There is a perceived notion among the public that botanical pesticides (insecticides and/or miticides) or those derived from plants are “safer” than synthetically derived pesticides. However, nothing could be further from the truth, as plants produce some of the most toxic compounds to protect themselves from herbivores (insect and mite pests). Even though they are derived from plants, certain botanical insecticides may be highly toxic to humans. One of these botanically based insecticides that may be used in home gardens is rotenone, which has been used as an insecticide since 1848. Rotenone has insect and some mite killing activity; however, it is more effective as an insecticide.
One of the major concerns with rotenone is that it is highly toxic to fish. As such, rotenone should never be applied around ponds, lakes, and rivers. Rotenone is derived from the roots of either Lonchocarpus spp., or Derris spp. plants, which are primarily grown in Malaya, Venezuela, Peru, and East Africa. Rotenone is extracted from the roots of these plants and ground-up, and usually formulated as a dust.
Rotenone has both contact and stomach poison activity. It is slow acting but insect pests stop feeding immediately. Products containing rotenone as the active ingredient are labeled against a diversity of insect pests including aphids, sawflies, certain caterpillars (e.g., bagworms), beetles (e.g., Japanese beetle and flea beetles), leafhoppers, thrips, stink bugs, whiteflies, and some mites. Rotenone works by inhibiting the electron transport system in the mitochondria, which results in blocking the production of ATP (adenosine triphosphate). In other words, rotenone inhibits cellular respiration.
Rotenone has been registered in the USA since 1947 and is commercially available for use in gardens to deal with insect pests of vegetables, fruits, and ornamentals. Rotenone is sold containing 1% or 5% active ingredient as either a dust or powder. Dust formulations should only be applied when the wind is still. In some formulations, rotenone is combined with pyrethrins (e.g., pyrethrum); however, these products are not recommended because rotenone must be consumed by insects to be effective and the contact activity of the pyrethrins may reduce ingestion. Although rotenone is relatively non-toxic to bees (e.g., honey and bumble bees) it will kill beneficial insects such as parasitoids (parasitic wasps) and predators (e.g., ladybird beetles and lacewings) directly by contact.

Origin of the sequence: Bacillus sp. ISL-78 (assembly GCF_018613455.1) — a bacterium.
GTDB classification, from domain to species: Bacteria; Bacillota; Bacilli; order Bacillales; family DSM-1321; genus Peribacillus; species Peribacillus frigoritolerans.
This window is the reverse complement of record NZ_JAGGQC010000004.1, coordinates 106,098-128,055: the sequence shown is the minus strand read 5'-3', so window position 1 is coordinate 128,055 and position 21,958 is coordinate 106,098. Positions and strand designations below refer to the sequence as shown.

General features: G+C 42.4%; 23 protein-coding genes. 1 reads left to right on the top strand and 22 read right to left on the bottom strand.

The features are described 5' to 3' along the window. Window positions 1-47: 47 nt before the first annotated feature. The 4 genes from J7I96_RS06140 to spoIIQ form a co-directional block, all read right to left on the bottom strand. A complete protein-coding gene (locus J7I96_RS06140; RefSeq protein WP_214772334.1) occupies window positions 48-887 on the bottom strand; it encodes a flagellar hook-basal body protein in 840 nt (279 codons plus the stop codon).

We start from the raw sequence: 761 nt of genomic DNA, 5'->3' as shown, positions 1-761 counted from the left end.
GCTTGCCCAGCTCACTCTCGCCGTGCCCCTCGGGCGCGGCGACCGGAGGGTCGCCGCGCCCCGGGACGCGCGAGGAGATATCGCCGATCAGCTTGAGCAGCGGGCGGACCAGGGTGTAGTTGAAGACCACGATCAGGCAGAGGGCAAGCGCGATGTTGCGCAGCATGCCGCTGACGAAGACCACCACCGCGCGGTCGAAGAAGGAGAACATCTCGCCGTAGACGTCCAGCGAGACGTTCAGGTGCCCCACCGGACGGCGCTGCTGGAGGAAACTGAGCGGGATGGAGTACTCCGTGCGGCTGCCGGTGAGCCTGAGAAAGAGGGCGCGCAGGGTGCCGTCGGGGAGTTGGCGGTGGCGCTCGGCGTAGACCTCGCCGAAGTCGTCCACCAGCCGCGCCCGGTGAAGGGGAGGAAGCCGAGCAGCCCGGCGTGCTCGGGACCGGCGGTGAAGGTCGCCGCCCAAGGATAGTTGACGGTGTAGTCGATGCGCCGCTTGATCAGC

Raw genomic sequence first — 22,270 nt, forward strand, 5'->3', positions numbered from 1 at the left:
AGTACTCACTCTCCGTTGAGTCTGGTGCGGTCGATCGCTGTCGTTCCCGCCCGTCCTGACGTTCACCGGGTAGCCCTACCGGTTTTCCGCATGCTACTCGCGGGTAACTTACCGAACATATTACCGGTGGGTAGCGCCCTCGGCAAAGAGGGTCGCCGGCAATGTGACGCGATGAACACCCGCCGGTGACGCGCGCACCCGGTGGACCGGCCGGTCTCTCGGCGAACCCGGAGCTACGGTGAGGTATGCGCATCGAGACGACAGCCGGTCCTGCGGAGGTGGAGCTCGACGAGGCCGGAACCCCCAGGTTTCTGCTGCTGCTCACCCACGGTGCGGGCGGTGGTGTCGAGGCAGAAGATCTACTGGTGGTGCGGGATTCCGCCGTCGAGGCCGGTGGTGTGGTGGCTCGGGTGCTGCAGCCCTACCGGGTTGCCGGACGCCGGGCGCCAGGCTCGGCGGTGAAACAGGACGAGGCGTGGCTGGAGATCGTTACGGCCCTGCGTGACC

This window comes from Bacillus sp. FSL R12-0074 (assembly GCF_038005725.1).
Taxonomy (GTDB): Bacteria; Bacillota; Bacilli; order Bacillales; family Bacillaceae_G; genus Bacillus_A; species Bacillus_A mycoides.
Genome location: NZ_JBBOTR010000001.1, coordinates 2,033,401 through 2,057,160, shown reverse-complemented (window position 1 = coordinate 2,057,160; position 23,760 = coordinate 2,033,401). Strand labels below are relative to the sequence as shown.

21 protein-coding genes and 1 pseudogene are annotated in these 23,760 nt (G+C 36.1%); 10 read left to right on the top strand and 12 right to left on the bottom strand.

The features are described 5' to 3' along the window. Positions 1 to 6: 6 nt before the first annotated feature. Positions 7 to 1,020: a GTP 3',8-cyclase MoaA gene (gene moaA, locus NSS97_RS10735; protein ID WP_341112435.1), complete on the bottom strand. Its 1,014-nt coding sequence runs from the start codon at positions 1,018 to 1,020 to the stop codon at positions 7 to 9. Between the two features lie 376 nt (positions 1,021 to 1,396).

Rotenone is not effective when the spray solution pH is >7.0. A synergist called MGK 264, which prevents insect pests from metabolizing insecticides, may be added to products to enhance the activity of rotenone. Rotenone is quickly degraded in soil and water, with persistence depending on exposure to environmental conditions. For example, rotenone is easily broken down under ultra-violet light resulting in a half-life between 1 and 3 days. Toxicity is 5 to 6 days when exposed to spring sunlight whereas toxicity is less (2 to 3 days) under summer sunlight. Because rotenone is rapidly broken down under sunlight it is best to make applications in the evening.
Rotenone is one of most acutely toxic botanicals with LD50 (lethal dose that kills 50% of the test population of rats) ranges from 132 to 1,500 mg/kg with variability due to differences in plant extracts. However, the oral LD50 is between 300 to 500 mg/kg; most typically cited as 350 mg/kg. Although this may be considered “moderately toxic” this is still more harmful than both carbaryl (Sevin) and malathion. Moreover, direct contact with rotenone may lead to irritation of the skin and mucous membranes. Rotenone was considered “safe” to use in organic production systems; however, due to recent studies that have linked possible rotenone chronic exposure to some forms of Parkinson’s disease in animals, it is no longer registered for use in organic production systems. In addition, studies have revealed that rotenone causes tumors in rats.
It is important to understand that just because pesticides are derived from plants (or are “natural”) it doesn’t mean they are “safer” to humans and other organisms. As such, always read the product label and exercise caution when applying any botanical pesticides.
Dr. Raymond A. Cloyd is a Professor and Extension Specialist in Ornamental Entomology/Integrated Pest Management in the Department of Entomology at Kansas State University.